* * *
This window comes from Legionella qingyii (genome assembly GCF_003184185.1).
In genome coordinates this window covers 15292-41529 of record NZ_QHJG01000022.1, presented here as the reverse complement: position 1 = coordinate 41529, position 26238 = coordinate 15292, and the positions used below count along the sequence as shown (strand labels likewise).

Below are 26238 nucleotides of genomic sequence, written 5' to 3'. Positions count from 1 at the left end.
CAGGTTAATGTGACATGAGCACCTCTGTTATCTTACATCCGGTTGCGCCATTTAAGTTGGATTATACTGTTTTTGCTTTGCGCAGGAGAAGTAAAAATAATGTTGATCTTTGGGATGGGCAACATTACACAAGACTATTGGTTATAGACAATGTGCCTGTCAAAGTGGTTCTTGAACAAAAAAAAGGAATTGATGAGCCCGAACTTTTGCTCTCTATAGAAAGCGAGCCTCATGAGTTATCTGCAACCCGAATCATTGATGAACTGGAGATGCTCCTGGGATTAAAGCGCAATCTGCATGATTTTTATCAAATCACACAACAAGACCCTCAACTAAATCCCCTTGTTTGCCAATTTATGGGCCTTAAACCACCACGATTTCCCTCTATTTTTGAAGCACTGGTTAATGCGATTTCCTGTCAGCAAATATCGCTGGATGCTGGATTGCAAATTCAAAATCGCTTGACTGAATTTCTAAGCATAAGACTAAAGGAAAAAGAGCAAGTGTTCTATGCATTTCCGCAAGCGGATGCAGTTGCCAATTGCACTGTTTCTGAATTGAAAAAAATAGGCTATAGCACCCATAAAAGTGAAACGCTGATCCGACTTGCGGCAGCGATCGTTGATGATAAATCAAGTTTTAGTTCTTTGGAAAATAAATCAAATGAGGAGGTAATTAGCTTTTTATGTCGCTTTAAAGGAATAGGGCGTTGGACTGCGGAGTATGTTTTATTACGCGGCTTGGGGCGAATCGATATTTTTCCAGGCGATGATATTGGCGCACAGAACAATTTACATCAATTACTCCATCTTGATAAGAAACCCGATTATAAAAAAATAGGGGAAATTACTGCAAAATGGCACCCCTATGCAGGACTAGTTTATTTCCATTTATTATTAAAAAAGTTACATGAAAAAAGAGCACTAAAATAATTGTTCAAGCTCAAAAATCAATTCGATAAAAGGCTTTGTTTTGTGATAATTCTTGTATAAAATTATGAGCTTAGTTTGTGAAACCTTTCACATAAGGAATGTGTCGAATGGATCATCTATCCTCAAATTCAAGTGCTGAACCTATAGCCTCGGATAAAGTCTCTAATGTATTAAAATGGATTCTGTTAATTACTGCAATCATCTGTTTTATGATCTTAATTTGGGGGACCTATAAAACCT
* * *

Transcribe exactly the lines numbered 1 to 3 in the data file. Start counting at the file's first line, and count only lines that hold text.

This window comes from Legionella qingyii (genome assembly GCF_003184185.1).
In genome coordinates this window covers 15292-41529 of record NZ_QHJG01000022.1, presented here as the reverse complement: position 1 = coordinate 41529, position 26238 = coordinate 15292, and the positions used below count along the sequence as shown (strand labels likewise).

Below are 26238 nucleotides of genomic sequence, written 5' to 3'. Positions count from 1 at the left end.